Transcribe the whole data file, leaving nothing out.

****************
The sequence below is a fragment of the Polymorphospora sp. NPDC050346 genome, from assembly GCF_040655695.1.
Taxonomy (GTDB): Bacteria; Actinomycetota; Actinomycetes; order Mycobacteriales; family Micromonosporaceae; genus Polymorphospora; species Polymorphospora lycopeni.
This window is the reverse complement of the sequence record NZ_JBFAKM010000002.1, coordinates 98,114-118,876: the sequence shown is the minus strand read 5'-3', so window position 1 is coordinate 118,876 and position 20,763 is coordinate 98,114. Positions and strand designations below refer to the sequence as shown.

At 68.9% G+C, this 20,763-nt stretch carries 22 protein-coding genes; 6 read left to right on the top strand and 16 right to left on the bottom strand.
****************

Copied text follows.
The sequence below is a fragment of the Polymorphospora sp. NPDC050346 genome, from assembly GCF_040655695.1.
Taxonomy (GTDB): Bacteria; Actinomycetota; Actinomycetes; order Mycobacteriales; family Micromonosporaceae; genus Polymorphospora; species Polymorphospora lycopeni.
This window is the reverse complement of the sequence record NZ_JBFAKM010000002.1, coordinates 98,114-118,876: the sequence shown is the minus strand read 5'-3', so window position 1 is coordinate 118,876 and position 20,763 is coordinate 98,114. Positions and strand designations below refer to the sequence as shown.

At 68.9% G+C, this 20,763-nt stretch carries 22 protein-coding genes; 6 read left to right on the top strand and 16 right to left on the bottom strand.